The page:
His other point about not hav­ing a long-term goal is also not an earth-shak­ing rev­e­la­tion to me. What my life will be like three decades on seems too dis­tant for me to give se­ri­ous thought to right now.

I know I want to be com­fort­able when I re­tire, but come on, don’t I have time to work my way there?

It’s ex­actly this “You can wait lah” mind­set that per­pet­u­ates the sav­ing (or lack thereof) prob­lem. When we get that pro­mo­tion or a pay rise, rather than think­ing “I can save more now”, it usu­ally ends up be­ing “I can spend more on the things that I want.” Paul chalks it up to a men­tal­ity of want­ing to treat our­selves. “In Sin­ga­pore, the ten­dency is that with greater pay comes greater stress. So we tend to spend more on ac­tiv­i­ties or ex­pe­ri­ences to un­wind, be­cause we think we’ve worked hard and we de­serve it,” he ex­plains. “Plus, we know we can spend more be­cause we know that the next pay cheque is com­ing.” Anna Haotanto, CEO and founder of fi­nan­cial advice plat­form The New Savvy, adds that social me­dia has a wider im­pact on our spend­ing than we re­alise. “Plat­forms like In­sta­gram en­cour­age peo­ple to want things. It’s as­pi­ra­tional and con­ve­nient.” In­sta­gram even has Shop Now but­tons that take you from a post to the prod­uct page. Talk about #FOMO (that’s “fear of miss­ing out” in mil­len­nial-speak).


I was re­cently on a group Skype call with my Bri­tish house­mates from univer­sity. One of them is look­ing to buy a house af­ter years of rent­ing, and was ex­cit­edly show­ing us pic­tures of po­ten­tial homes. When the con­ver­sa­tion turned to me, I told them I had no plans to move out yet. They didn’t say any­thing, but I could tell they were sur­prised that at 29, I was still liv­ing rent-free with Mum and Dad.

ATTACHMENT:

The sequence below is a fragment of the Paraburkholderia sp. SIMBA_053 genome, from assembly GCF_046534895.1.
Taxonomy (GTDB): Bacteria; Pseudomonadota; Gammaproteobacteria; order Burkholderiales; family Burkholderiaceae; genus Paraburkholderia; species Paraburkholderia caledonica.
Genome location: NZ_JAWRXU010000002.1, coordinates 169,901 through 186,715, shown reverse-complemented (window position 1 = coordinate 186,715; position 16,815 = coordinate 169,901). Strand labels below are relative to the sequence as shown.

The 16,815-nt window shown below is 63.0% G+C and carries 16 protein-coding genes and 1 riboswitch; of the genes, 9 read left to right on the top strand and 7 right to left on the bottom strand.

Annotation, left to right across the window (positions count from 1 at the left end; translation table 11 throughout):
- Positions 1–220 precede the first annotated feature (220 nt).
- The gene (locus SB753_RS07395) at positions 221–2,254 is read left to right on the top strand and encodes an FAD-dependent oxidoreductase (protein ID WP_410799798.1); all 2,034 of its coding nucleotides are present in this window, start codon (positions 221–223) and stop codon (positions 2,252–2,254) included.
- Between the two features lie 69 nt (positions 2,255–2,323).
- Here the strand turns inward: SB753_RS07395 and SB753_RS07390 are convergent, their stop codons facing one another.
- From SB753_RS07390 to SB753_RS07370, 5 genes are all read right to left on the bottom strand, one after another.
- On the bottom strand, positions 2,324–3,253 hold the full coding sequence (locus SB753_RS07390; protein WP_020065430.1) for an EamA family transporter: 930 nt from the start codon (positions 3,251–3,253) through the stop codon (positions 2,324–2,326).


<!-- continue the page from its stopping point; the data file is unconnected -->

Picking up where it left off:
That’s one rea­son why we can’t save, says Paul. “Many of us don’t cul­ti­vate a gen­eral habit of sav­ing from a young age, be­cause there’s no in­her­ent need to put aside money for rent and bills un­til we are much older.” Ob­vi­ously, there are ex­cep­tions. Cassie*, 26, has been sav­ing since she was five, a habit her mother in­stilled in her. To­day, she saves 30 per cent of her in­come each month. But not ev­ery­one is like her. A large num­ber of Sin­ga­pore­ans rely on our par­ents un­til we are well past our 20s, at least for our ba­sic

needs like house­hold ex­pen­di­tures and pay­ing the mort­gage. “Money is also seen as a sen­si­tive thing to talk about in our Asian cul­ture,” com­ments Anna. We shy away from ask­ing how much things cost, or how much peo­ple earn. And be­cause many of us aren’t taught as chil­dren to be good at man­ag­ing our money, it’s harder for the habit to kick in when we be­come adults.

Un­for­tu­nately, both Paul and Anna have also no­ticed that some women still de­pend on their guys to sort out any­thing fi­nance-re­lated. “Women tend to take charge only when they have no choice, or cir­cum­stances change be­cause their part­ner has lost his job,” says Paul. While I’m still sin­gle, I do ad­mit that find­ing a fi­nan­cially savvy part­ner would be a big plus (be­cause at least one of us has to know how to di­vide up re­ceipts, right?). It’s a be­lief that needs chang­ing, stat. If we can claim own­er­ship over our bod­ies, jobs and de­ci­sions, why not our fi­nances?


The main prob­lem, Anna says, is that we see sav­ing as some­thing that we NEED to do rather than some­thing we WANT to do. When you think that way, sav­ing be­comes a chore, and we all know that no one likes those.

So what it comes down to is get­ting a wake-up call. Paul says the push fac­tors in­clude re­al­is­ing that you’re way behind all your friends in terms of get­ting your fi­nances to­gether (that’s me), reach­ing sig­nif­i­cant mile­stones in your life (buy­ing a house, get­ting mar­ried, hav­ing a child) or un­for­tu­nate cir­cum­stances that re­quire you to fork out a large sum of money (say some­one in your fam­ily needs to pay huge med­i­cal bills). It’s in these mo­ments when we re­alise that our ap­proach-tosav­ing sta­tus quo is not enough, and we need to do some­thing about it, how­ever re­luc­tantly.